Past Cosmos[edit]

Over 70 people have been Cosmo over the years.[3] Some of them include:

  • Daniel T. Gallego, 1953–54[1]
  • Clive Moon, 1954–55[1]
  • Ray Pope, 1955–56[1]
  • Peggy Herron Mortensen, 1955–56[1]
  • Henry Whiffen, 1956–57
  • Betty Mathie, 1957–58
  • Tamie Kirk Mahnken, 1958–59
  • Daniel T. Gallego, 1959–60[1]
  • Roy Spradley, 1960–61[1]
  • Buddy Youngreen, 1961–62[1]
  • Neal Blair 1962–63
  • Ernest Olson, 1966–67
  • John Paxman, 1967–68
  • Ron Swapp, 1969–70
  • Christopher D. Dowling, 1970–71
  • John Bennion, 1971–72
  • Kirk Smith, 1972–73
  • Cliff Holley, 1974–75
  • Tom Nibley, 1975–76
  • Michael T. Dowling, 1976–77[1]
  • Jim Daly, 1977–78[1]
  • Kevin Ludlow, 1978–79
  • Matt Love 1979–80
  • Brian Larney 1980–81 (Miracle Bowl) (NCAA Sweet 16 Basketball)
  • Bruce Grode, 1981–82
  • Dave Wright, 1982–83[1]
  • Gary Saunders, 1983–84
  • Marty Burton, 1984–85
  • Scott Bateman, 1985–86
  • Bob Cardon, 1986–87
  • David Broach, 1987–88
  • Paul Thorley, 1988–89[1]
  • Bret Pope, 1989–90
  • Jerry Kearns, 1990–1991 (Detmer wins Heisman)
  • Michael Porter, 1990–91[1]
  • G. Craig Randall, 1990–92[6]
  • Richard Dee Lalliss, 1990–92[7]
  • Brent Hales, 1992–93
  • Gary Arbuckle, 1993–94
  • Cameron K. Mylroie, 1994–95
  • C. Troy Allred, 1994–95
  • Brian Carroll, 1995–96
  • Rich Savage, 1996–97
  • Adrian Dayton, 1997–98
  • Chad Little, 1998–99
  • Chad Payne, 1999–00
  • Aaron McGavock, 1999–2001
  • Ben Westover, 2000–2001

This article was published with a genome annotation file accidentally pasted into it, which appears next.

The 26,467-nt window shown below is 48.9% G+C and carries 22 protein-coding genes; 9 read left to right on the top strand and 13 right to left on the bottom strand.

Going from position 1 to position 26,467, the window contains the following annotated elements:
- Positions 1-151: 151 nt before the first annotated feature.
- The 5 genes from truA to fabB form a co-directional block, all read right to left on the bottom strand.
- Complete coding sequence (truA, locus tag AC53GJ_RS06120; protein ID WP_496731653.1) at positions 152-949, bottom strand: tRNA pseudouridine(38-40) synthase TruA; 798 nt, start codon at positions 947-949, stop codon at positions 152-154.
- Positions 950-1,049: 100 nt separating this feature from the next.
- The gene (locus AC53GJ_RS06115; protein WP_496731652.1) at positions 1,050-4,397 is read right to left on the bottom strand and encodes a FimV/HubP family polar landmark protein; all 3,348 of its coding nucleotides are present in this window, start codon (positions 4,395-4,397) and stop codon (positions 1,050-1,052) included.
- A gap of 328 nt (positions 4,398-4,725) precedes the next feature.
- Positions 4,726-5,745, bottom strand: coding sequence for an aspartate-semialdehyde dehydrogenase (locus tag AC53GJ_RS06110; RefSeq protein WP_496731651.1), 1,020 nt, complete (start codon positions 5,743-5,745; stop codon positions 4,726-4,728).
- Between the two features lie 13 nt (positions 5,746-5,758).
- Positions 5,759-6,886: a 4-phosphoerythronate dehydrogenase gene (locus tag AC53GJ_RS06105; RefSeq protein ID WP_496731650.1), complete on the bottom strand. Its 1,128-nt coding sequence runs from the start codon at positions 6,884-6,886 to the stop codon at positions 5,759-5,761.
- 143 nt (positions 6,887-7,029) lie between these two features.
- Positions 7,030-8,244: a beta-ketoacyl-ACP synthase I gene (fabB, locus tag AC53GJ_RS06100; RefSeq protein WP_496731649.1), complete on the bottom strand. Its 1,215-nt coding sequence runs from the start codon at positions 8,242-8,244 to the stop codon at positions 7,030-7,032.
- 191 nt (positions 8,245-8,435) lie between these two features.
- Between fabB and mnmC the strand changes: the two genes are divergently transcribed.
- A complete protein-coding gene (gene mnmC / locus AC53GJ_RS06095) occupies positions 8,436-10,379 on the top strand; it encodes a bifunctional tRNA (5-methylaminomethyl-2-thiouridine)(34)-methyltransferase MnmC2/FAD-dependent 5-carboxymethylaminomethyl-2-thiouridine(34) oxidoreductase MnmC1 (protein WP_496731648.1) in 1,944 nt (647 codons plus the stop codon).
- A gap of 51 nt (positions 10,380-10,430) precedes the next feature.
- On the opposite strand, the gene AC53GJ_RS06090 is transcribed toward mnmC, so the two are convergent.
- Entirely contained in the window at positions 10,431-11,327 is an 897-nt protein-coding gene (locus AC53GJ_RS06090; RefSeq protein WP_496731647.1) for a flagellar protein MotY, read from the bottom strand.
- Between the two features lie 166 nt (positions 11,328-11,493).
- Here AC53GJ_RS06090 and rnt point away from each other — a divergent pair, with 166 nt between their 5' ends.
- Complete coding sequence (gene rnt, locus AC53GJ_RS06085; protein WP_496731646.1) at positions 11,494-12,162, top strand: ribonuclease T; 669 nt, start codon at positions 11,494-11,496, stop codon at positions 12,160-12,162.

• Devin Eden, 2001–03
  • Richard C. Summers, 2001–04
  • Jon Orgill, 2002–05
  • Justin Weidman, 2004–05
  • Devin Nelson, 2003–06
  • Justin Leavitt 2005–07[1]
  • Andrew Syndergaard 2005–09[1]
  • Keith Allen, 2007–10
  • Philip Pare, 2008–2014
  • Stephen Jones ca. 2010[8]
  • Josh Drean, 2008–2011[1]
  • Jorgan Jacobsen 2009–2012
  • James Dalton, 2010–2013
  • Nick Gonzalves, 2010–2013
  • Andrew Bloomfield, 2011–2012; 2014–2017
  • Steven Gay, 2012–2017
  • Carson Jardine, 2012–2018
  • Richard Leopold Wirthlin, 2013–2015
  • Nathan Hansen, 2012–2015
  • Joshua Hardman, 2012–2015
  • Matt McClure, 2012–2015[9]
  • Grant Myres, 2012–2016
  • Eric Evans, 2012–2016
  • Charlie Bird, 2015–2018[10]

See also[edit]


  1. ^ a b c d e f g h i j k l m n o p q Walker, Michael R. (Winter 2012). "History of the Cosmos". BYU Magazine. 66 (1): 26–33. Retrieved May 19, 2012.
  2. ^ "Tryout Judging Criteria".
  3. ^ Walker, Michael R. "Observing the Cosmos (1990)".
  4. ^ Haleck, Emily. "Cosmo inseparable from BYU sports (2003)". Archived from the original on 2006-01-13.
  5. ^ [1]
  6. ^ "Archived copy". Archived from the original on 2011-02-03. Retrieved 2009-04-07.CS1 maint: Archived copy as title (link)
  7. ^ "Archived copy". Archived from the original on 2011-02-03. Retrieved 2009-04-07.CS1 maint: Archived copy as title (link)
  8. ^ [2]
  9. ^ "BYU's Cosmo provides more than just backflips for fans". Daily Herald. Retrieved 2015-10-17.
  10. ^ Alberty, Erin; Cannon, Kelly (2019-02-26). "In an interview after coming out as gay, man who was BYU's dancing Cosmo the Cougar talks about 'shame and isolation'". The Salt Lake Tribune. Retrieved 2019-06-18.

External links[edit]